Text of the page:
Publication of the King James Bible

King James I authorized an official translation of the Bible into English, an undertaking that involved six committees of scholars in three cities. Once the King James Bible was published, it quickly transformed the Anglican Church and more gradually influenced the history of the English language itself.

Summary of Event

Portions of the Bible were translated into English or at least paraphrased in the current vernacular beginning perhaps as early as the seventh century. Such efforts, however, were far from producing any complete English translation of the Bible. It was not until the late fourteenth century and the stirring in England of a pre-Lutheran Protestantism that a movement toward a complete translation of the Bible would begin. The founder of the movement was a priest named John Wyclif, who emphasized the Bible alone as the rule of faith for Christians. His followers, called Lollards by their enemies, were condemned by the Catholic Church, and the movement was gradually all but destroyed by persecution. Only a few remnants survived until the Reformation. [kw]Publication of the King James Bible (1611)
[kw]Bible, Publication of the King James (1611)
[kw]King James Bible, Publication of the (1611)
Religion and theology;1611: Publication of the King James Bible [0580]
Literature;1611: Publication of the King James Bible [0580]
Cultural and intellectual history;1611: Publication of the King James Bible [0580]
England;1611: Publication of the King James Bible [0580]
Bible;King James
James I
Andrewes, Lancelot
Bancroft, Richard
Rainolds, John

The Lollards successfully completed two translations of the Bible. Like previous partial English translations, however, they were based not on the original Hebrew, Aramaic, and Greek texts but on the Latin Vulgate, the Bible the Catholic Church had derived from the translation by Jerome in the late fourth and early fifth centuries. For nearly 150 years, the Wyclif translations were the only English versions of the Bible. Having been produced without Church approval and before the invention of the printing press, they circulated only in handwritten copies.

For the great majority of the English, the Bible remained inaccessible and illegal in their native tongue, and relatively few could read Latin. The Church feared the vernacular Bible, because it believed the laity might misinterpret it and fall into heresy. In England, possession of even a fragment of a vernacular Bible was taken as evidence of heresy, although in other countries, such as Germany, there were a number of translations of the Bible made before Luther.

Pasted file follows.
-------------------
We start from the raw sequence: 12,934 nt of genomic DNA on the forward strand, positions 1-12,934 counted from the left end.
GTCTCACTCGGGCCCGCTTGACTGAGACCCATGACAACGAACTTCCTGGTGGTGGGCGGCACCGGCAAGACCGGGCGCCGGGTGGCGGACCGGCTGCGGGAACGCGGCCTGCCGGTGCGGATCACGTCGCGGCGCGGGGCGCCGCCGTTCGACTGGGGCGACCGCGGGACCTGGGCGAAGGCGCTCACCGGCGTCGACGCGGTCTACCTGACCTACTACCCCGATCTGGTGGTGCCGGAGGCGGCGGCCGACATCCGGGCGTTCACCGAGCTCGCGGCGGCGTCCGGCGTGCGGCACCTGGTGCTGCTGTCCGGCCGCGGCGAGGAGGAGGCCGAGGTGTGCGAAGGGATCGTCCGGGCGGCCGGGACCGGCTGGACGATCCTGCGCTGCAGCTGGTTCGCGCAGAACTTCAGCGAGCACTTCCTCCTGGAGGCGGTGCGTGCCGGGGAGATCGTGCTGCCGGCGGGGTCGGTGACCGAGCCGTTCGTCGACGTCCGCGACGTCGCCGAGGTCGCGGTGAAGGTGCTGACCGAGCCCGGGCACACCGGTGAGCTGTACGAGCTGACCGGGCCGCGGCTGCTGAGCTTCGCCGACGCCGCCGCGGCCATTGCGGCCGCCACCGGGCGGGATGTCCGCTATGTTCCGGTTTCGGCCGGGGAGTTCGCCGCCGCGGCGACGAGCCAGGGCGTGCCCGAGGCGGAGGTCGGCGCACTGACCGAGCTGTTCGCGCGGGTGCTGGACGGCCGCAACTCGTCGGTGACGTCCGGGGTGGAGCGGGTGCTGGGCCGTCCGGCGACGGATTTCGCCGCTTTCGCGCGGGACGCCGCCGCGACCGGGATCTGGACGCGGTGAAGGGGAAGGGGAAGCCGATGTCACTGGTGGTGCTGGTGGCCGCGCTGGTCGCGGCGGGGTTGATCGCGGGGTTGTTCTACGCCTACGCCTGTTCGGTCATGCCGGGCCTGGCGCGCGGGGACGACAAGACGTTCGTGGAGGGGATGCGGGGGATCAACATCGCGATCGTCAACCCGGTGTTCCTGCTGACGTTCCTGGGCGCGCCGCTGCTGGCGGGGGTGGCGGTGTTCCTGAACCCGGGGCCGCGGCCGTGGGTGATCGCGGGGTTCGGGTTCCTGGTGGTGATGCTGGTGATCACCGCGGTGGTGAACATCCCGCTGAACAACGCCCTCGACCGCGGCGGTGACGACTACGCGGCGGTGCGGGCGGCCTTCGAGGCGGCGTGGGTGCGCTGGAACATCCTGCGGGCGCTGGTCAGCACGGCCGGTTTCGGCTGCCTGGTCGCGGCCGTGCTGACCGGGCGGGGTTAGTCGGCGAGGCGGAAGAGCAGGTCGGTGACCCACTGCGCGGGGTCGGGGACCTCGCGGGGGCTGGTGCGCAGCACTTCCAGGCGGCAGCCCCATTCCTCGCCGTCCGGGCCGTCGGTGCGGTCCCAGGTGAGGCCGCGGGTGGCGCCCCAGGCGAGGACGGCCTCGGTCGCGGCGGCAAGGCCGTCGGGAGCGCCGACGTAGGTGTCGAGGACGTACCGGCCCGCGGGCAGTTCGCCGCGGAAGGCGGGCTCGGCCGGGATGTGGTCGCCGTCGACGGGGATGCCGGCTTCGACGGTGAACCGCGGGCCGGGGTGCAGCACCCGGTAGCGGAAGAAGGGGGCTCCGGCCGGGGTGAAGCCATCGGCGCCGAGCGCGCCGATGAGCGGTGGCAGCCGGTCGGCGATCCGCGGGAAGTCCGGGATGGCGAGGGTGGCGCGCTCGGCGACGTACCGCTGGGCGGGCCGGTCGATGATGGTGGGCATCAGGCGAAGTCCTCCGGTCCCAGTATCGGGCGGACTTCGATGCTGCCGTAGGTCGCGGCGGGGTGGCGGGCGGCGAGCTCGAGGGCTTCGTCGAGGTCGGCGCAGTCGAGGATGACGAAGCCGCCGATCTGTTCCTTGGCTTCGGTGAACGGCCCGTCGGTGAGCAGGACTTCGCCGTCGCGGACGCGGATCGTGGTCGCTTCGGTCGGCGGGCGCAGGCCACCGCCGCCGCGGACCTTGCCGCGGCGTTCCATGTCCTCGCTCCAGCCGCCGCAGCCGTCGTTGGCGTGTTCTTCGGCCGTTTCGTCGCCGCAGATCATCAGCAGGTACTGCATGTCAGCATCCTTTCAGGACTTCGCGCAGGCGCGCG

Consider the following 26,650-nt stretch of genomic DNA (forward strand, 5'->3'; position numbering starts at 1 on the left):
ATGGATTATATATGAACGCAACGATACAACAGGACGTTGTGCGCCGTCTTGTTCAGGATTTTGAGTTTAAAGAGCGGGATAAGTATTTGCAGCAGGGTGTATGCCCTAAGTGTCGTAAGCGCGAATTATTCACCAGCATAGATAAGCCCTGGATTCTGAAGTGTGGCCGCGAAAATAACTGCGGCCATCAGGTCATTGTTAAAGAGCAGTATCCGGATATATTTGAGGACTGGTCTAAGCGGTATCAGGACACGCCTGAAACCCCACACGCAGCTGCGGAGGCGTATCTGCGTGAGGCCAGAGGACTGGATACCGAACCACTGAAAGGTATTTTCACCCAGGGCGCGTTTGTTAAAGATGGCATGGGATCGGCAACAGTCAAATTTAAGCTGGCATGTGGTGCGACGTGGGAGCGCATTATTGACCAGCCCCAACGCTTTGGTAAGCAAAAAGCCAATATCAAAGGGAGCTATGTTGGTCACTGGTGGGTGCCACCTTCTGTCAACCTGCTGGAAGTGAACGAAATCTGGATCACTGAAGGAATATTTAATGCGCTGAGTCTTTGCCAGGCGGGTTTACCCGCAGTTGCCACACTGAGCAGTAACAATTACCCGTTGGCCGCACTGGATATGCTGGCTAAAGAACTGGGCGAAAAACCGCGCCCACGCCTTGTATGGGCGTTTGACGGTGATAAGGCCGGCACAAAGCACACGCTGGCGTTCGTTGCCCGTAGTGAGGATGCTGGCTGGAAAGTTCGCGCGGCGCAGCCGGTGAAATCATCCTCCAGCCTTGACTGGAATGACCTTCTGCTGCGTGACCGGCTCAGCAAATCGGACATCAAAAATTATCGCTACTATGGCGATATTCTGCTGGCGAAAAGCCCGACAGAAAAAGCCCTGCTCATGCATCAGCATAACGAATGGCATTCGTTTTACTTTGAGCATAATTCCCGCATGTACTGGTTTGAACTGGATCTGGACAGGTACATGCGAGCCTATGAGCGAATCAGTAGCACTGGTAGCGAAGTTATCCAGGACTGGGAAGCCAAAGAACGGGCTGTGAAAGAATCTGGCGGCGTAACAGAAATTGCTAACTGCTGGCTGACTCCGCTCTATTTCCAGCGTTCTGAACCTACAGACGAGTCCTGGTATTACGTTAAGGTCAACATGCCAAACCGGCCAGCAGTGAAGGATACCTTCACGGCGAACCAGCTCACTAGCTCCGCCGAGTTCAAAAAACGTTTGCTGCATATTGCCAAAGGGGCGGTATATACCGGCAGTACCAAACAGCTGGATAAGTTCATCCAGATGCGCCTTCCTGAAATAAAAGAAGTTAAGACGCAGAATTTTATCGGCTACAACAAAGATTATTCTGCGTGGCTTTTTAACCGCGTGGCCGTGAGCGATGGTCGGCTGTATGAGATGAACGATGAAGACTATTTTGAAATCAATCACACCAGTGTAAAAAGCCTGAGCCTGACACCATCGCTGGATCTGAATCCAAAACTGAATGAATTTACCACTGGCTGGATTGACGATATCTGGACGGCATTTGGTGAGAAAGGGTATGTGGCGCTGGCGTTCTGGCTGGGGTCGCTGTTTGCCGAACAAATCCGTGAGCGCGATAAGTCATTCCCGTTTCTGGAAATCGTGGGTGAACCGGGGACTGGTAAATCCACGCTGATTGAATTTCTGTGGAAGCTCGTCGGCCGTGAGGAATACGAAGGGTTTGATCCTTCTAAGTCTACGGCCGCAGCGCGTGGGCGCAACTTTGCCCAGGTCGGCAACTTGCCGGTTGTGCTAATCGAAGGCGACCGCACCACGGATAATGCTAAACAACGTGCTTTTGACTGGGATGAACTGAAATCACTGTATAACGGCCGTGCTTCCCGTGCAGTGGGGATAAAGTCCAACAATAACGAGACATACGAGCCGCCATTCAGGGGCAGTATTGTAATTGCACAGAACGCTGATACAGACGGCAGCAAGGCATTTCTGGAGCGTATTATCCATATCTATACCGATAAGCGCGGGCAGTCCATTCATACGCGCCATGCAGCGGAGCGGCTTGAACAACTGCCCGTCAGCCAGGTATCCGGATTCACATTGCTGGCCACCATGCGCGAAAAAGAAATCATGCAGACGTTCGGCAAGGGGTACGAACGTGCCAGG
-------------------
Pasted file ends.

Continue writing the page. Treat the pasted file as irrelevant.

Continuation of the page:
Early in the sixteenth century, William Tyndale, Tyndale, William a young English priest, made a vow to a more powerful cleric, “If God spare my life, ere many years I will cause a boy that driveth the plough should know more of the scriptures than thou dost.” Intending to keep his vow, Tyndale applied unsuccessfully to Cuthbert Tunstall, the bishop of London, for permission to translate the Bible in 1523. The following year, Tyndale went to Hamburg, Germany, where he completed his translation of the New Testament from Greek and attempted to print it in Cologne in 1525. Catholic authorities intervened, and Tyndale fled to Worms, where he published his New Testament in 1525 or 1526. In 1530, translating from Hebrew and starting with the Pentateuch (Genesis through Deuteronomy), he began issuing his Old Testament, which was printed at Antwerp in the Netherlands.

Copies of Tyndale’s Bible were smuggled into England and were eagerly bought, although many copies were seized and burnt by the authorities. A royal proclamation was issued reinforcing the prohibitions on reading the Scriptures in the vernacular. Tyndale himself was arrested by Catholic officials at Antwerp in May of 1535, was jailed for more than a year, and was strangled and then burned at the stake in 1536 at Vilvorde, near Brussels. Henry VIII’s break with the papacy in 1534, however, produced a huge change in English Christianity. Although Henry remained staunchly orthodox in much of his theology, he was willing to allow certain innovations, including an English Bible.